A BNHS-tagged bird returns to city’s warmer climes after five months in Siberia

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The Bombay Natural History Society (BNHS) tracked a Black-tailed Godwit migrating bird that had been GPS-tagged in Mumbai in March in the chilly regions of South-Western Siberia.

The Bombay Natural History Society (BNHS) tracked a Black-tailed Godwit migratory bird that was GPS-tagged in Mumbai in March to the frigid regions of South-Western Siberia in June. After a winter break, the winged visitor is already returned at the Bhandup pumping station. The bird departed the city in April, and five months later, on a five-day flight, it came back. This demonstrates the birds’ site fidelity, or habit of returning to the same location. The name “Bala” was given to the bird in honour of scientist Dr. D. Balachandran.

According to BN Kumar, head of NatConnect Foundation, “Migratory birds are unofficial brand ambassadors of the ecosystem and they carry the message of prevalent biodiversity in the regions they land.” Therefore, it’s critical to protect their intended destinations, namely the wetlands in the Mumbai Metropolitan Region, said Kumar, a campaigner for the preservation of Navi Mumbai’s wetlands.

The BNHS is currently researching the entire Bala flight pattern and will to release a comprehensive study soon, according to the organization’s deputy director, Dr. Rahul Khot. Senior scientist Dr. Balachandran has spent more than 40 years studying in places like Bharatpur, Rajasthan, and Chilka, Odisha.

Between January and April 2022, BNHS implanted six GPS/GSM tags on three greater and three lesser flamingos to better understand flamingo migration. Gujarat is now home to three flamingos.

Since 2017, BNHS has been doing ongoing ecological monitoring of migrating birds that stop by Thane Creek. The researchers placed bird rings and colour flags at various locations near Thane Creek in order to better understand the habitat utilisation and movement patterns of wintering birds. Around 21,000 birds have been ringed and tagged so far, and the BNHS has been able to obtain reports from both inside and outside of India.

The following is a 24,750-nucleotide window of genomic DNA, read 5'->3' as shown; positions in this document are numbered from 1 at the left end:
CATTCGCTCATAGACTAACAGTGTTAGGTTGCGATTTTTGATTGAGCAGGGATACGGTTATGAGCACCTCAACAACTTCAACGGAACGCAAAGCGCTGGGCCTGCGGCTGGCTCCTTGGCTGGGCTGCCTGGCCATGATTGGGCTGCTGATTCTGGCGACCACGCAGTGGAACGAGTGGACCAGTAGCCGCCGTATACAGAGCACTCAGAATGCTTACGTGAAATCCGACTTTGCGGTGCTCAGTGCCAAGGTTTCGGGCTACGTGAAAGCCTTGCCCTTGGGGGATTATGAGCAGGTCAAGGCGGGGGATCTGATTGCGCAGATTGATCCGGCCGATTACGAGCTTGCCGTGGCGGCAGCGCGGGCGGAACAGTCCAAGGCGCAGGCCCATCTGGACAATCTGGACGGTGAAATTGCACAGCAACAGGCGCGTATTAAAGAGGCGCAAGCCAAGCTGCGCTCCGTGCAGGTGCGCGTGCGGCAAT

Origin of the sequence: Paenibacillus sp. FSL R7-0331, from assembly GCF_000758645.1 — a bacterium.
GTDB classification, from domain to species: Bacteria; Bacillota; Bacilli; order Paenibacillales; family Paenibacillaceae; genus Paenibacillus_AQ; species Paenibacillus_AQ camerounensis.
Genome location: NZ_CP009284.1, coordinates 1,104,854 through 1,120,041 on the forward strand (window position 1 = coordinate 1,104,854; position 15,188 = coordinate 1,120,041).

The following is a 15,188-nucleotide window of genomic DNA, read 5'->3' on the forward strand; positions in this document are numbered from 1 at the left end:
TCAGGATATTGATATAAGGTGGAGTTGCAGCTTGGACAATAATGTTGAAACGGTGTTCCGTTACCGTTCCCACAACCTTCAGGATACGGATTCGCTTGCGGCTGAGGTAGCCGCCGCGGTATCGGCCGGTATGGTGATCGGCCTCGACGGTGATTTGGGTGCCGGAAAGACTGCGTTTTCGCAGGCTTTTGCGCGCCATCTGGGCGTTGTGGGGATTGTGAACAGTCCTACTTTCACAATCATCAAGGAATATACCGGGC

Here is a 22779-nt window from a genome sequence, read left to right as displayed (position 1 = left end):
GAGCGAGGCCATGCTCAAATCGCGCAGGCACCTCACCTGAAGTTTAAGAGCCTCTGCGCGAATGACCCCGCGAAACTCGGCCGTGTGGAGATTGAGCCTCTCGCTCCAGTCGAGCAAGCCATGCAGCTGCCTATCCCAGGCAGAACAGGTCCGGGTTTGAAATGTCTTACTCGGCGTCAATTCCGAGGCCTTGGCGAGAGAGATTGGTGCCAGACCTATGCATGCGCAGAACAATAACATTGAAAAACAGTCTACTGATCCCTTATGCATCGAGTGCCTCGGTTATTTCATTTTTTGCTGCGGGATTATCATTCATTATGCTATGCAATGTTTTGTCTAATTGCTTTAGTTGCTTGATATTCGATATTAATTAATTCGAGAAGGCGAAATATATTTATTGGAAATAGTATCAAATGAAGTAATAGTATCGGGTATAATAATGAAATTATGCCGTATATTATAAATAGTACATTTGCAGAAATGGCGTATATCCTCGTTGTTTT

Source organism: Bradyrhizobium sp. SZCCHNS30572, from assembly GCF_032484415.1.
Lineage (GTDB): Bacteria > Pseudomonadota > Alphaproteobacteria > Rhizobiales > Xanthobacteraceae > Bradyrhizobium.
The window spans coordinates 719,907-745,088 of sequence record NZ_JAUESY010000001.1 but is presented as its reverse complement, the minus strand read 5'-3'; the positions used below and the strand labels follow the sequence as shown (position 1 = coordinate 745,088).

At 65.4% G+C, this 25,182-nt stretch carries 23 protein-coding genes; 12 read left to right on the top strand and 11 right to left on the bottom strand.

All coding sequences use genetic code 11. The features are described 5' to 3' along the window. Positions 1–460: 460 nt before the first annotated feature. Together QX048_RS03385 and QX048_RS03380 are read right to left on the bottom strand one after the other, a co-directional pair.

migrating bird tracking

On April 19, 2022, at Navi Mumbai, a Lesser Flamingo (Phoenicopterus minor) named “Humayun” was fitted with a GSM tag and the leg band “ALD.” On June 30, 2022, he returned to Bhavnagar, Gujarat. The Humayun Addulali Bird, named for ornithologist and a pillar of BNHS, is found in wetlands along Nawa Bandar Road, which connects to Bhavnagar Port.

Since 2017, BNHS has been doing ongoing ecological monitoring of migrating birds that stop by Thane Creek. The researchers placed bird rings and colour flags at various locations near Thane Creek in order to better understand the habitat utilisation and movement patterns of wintering birds. Around 21,000 birds have been ringed and tagged so far, and the BNHS has been able to obtain reports from both inside and outside of India.

Migrating bird tracking

On April 19, 2022, at Navi Mumbai, a Lesser Flamingo (Phoenicopterus minor) named “Humayun” was fitted with a GSM tag and the leg band “ALD.” On June 30, 2022, he returned to Bhavnagar, Gujarat. The Humayun Addulali Bird, named for ornithologist and a pillar of BNHS, is found in wetlands along Nawa Bandar Road, which connects to Bhavnagar Port.

‘Salim’ (’ASR’ leg band), named after veteran ornithologist Dr Salim Ali, has reached wetlands near Ghogha town in Bhavnagar district of Gujarat. It took a non-stop flight from the wetland near Vashi on July 6 2022 at 4.57 PM, flew over Dahanu and reached Ghogha Beach on July 7, 2022 at 9.25am. It took 16.28 hrs to cover the 300km journey.

‘McCann’, a juvenile greater flamingo named after Charles MaCann (1899-1980), former assistant curator of BNHS, a naturalist and writer, left the shores of Mumbai on July 14 evening and landed near Ghogha in Gujarat in the morning of July 15 2022. It took 15.45 hrs to cover the 300 km journey. It is the third GPS/GSM-tagged bird reaching Gujrat from Mumbai.

‘Lester’, a subadult greater flamingo named after naturalist and ornithologist Captain C.D. Lester left the shores of Mumbai on 21 July evening and landed in LRK in Gujarat on the night of 22 July 2022. It took 25 hrs to cover ~500 km. Its flight path is similar to ‘Humayun.’

Lester started its journey from Bhandup Pumping Station on July 21 2022 at 21.29; it reached Narbad in Gujarat on 22 July 2022 at 06.30. It took an 11.33 hours stopover near Narbad before flying to Indian Wild Ass Sanctuary at Little Rann of Kutch. Currently, the bird is located near Zinzuwada town. It is the fourth GPS/GSM-tagged bird reaching Gujrat from Mumbai.

‘Khengarji III’ an adult greater flamingo named after Khengarji III of Kutch left the shores of Mumbai on August 2 night and landed in LRK in Gujarat on the evening of August 2, 2022. It took 22 hours to cover 500 km. It is the fifth GPS/GSM-tagged bird reaching Gujarat from Mumbai, and the second to reach LRK.

“Navi Mumbai is the sixth juvenile Lesser Flamingo has shown the local movement in Thane Creek but the data so far received is inconclusive. “We feel it has reached the breeding ground and we will get the full picture once it returns to Thane Creek in the coming months,” Dr Khot said.

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